Free Consultations *
TOLL FREE: 866-679-2513
KEW GARDENS: 718-577-2573
WOODBURY: 516-681-0250
TO ALL OUR VALUED CLIENTS
We continue to be here for you as we monitor the current COVID-19 health crisis. Futterman, Sirotkin & Seinfeld remains open. Our staff is working remotely and the firm will continue to be functional and operational.

You can reach all of us via email or leave a message on our phone extensions and we will return the calls as quickly as possible.
We are concerned about the health and safety of all of our clients and wish all of you the best during these difficult times.

Over 60 Years In Queens County
Medical
Malpractice
Pesonal
Injury
Real
Estate
Estate /
Probate

Reviewing the types and causes of nosocomial infections

| May 5, 2017 | Hospital Negligence

People seeking medical care at any of the hospitals or medical centers in and around New York City enter such facilities expecting not only treatment for their injuries or illnesses but also improvement. However, in many cases, not only may that not happen, but one could see his or her condition actually start to deteriorate. What many may not know is that the cause of such deterioration many be due to an infection one acquired in the hospital itself.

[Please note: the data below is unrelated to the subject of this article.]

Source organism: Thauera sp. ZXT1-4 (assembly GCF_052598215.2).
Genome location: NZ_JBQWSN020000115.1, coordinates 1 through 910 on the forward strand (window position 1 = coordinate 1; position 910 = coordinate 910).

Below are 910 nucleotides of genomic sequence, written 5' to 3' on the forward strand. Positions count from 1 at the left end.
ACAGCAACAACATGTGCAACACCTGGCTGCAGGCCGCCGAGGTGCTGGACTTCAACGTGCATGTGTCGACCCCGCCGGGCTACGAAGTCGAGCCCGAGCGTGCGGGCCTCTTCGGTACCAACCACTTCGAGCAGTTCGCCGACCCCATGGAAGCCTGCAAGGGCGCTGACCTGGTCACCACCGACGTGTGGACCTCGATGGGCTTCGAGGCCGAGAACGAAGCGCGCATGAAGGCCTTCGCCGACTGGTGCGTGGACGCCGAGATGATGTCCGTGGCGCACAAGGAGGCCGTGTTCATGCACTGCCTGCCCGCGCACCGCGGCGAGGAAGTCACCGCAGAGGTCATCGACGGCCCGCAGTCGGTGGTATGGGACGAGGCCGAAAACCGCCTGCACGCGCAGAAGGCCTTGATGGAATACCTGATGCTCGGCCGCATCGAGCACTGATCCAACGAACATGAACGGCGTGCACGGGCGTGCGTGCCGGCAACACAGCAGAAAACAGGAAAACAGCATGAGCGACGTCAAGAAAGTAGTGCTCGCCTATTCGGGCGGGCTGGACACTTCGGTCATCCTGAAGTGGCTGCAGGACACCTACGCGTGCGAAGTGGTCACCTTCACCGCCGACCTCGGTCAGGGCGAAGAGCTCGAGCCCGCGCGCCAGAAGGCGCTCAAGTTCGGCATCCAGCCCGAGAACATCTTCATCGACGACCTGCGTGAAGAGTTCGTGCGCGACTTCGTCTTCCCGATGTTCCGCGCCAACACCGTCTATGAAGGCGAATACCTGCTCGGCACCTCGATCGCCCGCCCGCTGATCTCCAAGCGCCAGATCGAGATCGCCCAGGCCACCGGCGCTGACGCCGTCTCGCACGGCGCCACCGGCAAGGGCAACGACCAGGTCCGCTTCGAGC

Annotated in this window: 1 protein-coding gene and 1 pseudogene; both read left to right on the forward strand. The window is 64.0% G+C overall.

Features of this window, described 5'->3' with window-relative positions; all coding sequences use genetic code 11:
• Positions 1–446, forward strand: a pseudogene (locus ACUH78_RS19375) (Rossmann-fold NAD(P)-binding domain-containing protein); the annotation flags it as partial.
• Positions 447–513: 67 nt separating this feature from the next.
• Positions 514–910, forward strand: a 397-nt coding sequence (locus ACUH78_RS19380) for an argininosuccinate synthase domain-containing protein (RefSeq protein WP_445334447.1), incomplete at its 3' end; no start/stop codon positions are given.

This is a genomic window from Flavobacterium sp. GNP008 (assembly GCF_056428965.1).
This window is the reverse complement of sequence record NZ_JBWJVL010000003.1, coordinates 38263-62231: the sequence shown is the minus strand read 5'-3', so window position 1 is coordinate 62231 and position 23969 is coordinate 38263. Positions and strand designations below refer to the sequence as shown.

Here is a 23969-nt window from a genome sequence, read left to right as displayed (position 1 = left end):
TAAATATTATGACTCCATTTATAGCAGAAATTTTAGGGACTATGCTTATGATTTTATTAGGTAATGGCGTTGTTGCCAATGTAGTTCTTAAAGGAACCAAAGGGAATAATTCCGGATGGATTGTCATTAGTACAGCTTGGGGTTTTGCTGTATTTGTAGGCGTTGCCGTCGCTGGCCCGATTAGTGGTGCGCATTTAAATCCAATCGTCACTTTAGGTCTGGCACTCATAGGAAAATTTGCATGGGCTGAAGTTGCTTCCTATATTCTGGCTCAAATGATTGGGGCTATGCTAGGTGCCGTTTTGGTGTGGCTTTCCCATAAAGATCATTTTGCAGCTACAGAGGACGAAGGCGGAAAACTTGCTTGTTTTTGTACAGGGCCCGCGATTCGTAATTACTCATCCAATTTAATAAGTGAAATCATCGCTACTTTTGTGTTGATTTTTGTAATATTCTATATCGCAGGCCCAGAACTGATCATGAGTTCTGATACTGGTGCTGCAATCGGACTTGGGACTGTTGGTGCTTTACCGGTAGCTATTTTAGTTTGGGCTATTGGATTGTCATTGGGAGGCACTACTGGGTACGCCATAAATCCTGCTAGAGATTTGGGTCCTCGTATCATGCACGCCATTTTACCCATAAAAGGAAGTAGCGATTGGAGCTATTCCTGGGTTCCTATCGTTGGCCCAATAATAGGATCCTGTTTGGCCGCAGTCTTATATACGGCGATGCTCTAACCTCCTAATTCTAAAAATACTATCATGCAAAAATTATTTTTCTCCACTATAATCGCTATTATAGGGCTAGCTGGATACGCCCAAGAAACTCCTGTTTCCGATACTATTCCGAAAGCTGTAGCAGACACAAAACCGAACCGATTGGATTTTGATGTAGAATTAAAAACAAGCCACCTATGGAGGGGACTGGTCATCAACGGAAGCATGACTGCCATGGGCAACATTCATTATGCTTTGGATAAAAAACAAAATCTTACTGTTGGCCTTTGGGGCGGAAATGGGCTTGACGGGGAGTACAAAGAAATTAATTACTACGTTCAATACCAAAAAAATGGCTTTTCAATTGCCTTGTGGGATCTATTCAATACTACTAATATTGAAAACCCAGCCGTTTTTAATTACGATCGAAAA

Nosocomial infections are those that originate in a hospital or healthcare facility. As recently as 2011, the Centers for Disease Control and Prevention reports that there were almost 722,000 such cases in the U.S. The most common causes of these infections are exposure to various forms disease-promoting bacteria. Transmission typically occurs through person-to-person contact, such as when a doctor or nurse touches a patient with unclean hands. Bacteria can also be spread through the use of surgical tools and other equipment that has not been properly sterilized.

According to Becker’s Hospital Review, the most common hospital-acquired infections are:

  •          Pneumonia
  •          Surgical-site infections
  •          Gastrointestinal infections
  •          Urinary tract infections
  •          Blood infections
  •          Infections of the ear, nose and throat

Perhaps the most tragic aspect of nosocomial infections is that they are largely preventable. Study data shared by the CDC shows that an increased emphasis on infection control measures on the part of healthcare providers can decrease incident rates by as much as 70 percent. Given the impact that healthcare personnel have on controlling hospital-acquired infections that is implied by this information, it seems little wonder why provider error is so often cited as the cause of such cases. 

Archives

Need Answers? Contact Us for a Free Consultation